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US President Joe Biden met with his Chinese counterpart, Xi Jinping, this week for the first time in a year, a meeting aimed at preventing tensions between the world’s two largest economies from spiraling into conflict, Agence France-Presse reported.
During the meeting at the Filoli estate in California on Wednesday, both nations agreed to restore military-to-military communications, which China severed after then-US House Speaker Nancy Pelosi visited Taiwan in 2022. They also agreed to deepen cooperation on climate change ahead of the United Nations climate change conference in Dubai next month.
Xi also agreed to tackle the production of ingredients used in the making of the drug fentanyl, which is responsible for a deadly opioid epidemic in the US.
Relations between China and the US have been tense over the years amid trade disputes and Beijing’s human rights record, but they took a nosedive earlier this year when Washington shot down an alleged Chinese spy balloon.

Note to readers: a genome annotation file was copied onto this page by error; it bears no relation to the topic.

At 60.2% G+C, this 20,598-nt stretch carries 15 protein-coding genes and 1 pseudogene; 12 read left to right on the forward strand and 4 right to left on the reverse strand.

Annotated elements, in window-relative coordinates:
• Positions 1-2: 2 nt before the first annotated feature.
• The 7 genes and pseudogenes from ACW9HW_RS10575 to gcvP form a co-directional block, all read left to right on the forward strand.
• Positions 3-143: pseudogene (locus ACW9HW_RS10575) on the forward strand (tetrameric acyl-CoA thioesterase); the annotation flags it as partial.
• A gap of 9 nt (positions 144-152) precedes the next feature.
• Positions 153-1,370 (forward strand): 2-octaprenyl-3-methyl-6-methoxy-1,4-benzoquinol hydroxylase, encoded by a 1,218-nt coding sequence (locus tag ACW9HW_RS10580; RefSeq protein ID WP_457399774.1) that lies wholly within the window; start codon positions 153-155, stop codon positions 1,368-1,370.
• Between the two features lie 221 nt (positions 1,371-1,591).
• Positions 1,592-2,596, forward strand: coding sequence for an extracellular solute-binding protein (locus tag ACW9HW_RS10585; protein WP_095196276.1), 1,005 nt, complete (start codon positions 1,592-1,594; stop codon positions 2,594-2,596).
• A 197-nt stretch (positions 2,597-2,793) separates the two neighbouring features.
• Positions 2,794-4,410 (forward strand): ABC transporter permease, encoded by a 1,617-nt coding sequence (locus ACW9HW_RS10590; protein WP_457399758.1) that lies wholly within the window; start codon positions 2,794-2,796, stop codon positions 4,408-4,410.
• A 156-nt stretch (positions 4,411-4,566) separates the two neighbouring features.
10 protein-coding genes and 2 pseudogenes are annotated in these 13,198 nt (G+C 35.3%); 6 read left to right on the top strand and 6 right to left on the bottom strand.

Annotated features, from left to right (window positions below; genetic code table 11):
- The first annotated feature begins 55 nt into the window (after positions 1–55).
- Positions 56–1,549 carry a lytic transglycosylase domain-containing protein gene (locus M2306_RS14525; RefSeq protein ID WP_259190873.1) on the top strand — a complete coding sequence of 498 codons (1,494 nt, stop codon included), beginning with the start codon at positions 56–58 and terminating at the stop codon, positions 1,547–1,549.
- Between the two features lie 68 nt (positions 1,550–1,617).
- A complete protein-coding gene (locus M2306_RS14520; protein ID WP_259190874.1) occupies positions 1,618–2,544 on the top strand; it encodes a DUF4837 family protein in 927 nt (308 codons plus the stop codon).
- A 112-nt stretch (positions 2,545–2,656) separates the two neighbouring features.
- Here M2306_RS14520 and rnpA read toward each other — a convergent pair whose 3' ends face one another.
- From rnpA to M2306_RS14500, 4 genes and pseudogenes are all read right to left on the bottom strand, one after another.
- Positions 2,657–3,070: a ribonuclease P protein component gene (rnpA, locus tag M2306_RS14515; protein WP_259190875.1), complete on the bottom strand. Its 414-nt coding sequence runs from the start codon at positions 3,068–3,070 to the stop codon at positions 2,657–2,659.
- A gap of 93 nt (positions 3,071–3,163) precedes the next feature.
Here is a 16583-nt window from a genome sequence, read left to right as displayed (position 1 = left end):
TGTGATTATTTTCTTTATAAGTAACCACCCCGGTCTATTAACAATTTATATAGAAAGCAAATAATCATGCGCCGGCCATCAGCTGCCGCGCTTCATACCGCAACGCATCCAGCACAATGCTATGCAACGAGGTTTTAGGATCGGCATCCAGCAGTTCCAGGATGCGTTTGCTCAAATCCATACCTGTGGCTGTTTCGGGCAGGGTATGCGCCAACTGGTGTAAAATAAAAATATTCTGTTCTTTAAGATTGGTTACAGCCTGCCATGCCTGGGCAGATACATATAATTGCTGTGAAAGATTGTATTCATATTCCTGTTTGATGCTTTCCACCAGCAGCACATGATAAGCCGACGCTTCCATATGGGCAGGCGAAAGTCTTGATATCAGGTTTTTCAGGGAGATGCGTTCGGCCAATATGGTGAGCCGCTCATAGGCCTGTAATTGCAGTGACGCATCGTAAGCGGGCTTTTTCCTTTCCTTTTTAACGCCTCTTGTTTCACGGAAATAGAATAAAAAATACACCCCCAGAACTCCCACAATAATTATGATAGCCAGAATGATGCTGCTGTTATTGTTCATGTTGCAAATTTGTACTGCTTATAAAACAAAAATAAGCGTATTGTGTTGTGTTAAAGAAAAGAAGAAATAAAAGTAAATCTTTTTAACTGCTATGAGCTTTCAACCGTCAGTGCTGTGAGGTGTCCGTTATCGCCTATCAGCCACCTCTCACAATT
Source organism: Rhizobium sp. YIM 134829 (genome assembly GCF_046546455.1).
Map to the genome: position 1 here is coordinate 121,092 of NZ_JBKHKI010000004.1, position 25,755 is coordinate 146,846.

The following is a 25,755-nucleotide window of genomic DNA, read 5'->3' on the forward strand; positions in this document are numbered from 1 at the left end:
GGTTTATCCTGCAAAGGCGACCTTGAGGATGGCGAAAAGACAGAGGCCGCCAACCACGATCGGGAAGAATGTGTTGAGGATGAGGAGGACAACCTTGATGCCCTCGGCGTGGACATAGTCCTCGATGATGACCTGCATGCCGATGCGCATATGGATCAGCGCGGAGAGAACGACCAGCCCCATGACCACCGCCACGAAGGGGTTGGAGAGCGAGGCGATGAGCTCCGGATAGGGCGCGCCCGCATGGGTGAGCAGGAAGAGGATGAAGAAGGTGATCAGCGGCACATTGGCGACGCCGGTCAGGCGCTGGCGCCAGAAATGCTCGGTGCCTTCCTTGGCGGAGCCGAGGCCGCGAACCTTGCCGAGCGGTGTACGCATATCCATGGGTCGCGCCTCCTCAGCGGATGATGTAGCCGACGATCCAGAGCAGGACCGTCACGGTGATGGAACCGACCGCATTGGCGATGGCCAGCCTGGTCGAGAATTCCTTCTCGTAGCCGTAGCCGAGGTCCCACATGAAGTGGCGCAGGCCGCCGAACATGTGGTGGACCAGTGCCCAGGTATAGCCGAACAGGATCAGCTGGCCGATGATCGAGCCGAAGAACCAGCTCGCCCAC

Despite the positive rhetoric and the exchange of warm words during the encounter, underlying tensions persist. One area of contention is the tightening of restrictions on the export of advanced technology by the US, particularly in light of China’s economic struggles, according to the Guardian.
China voiced concern that such measures, including restrictions on chipmaking technology, seriously hurt its legitimate interests.
Disagreements on key issues remain, especially on the Taiwan question – China views Taiwan as a renegade province. Xi Jinping emphasized that the US should “stop arming Taiwan and support China’s peaceful reunification.”
The US, on the other hand, reiterated its commitment to arming Taiwan as a deterrent.
Meanwhile, shortly after the summit ended, Biden called Xi a “dictator.”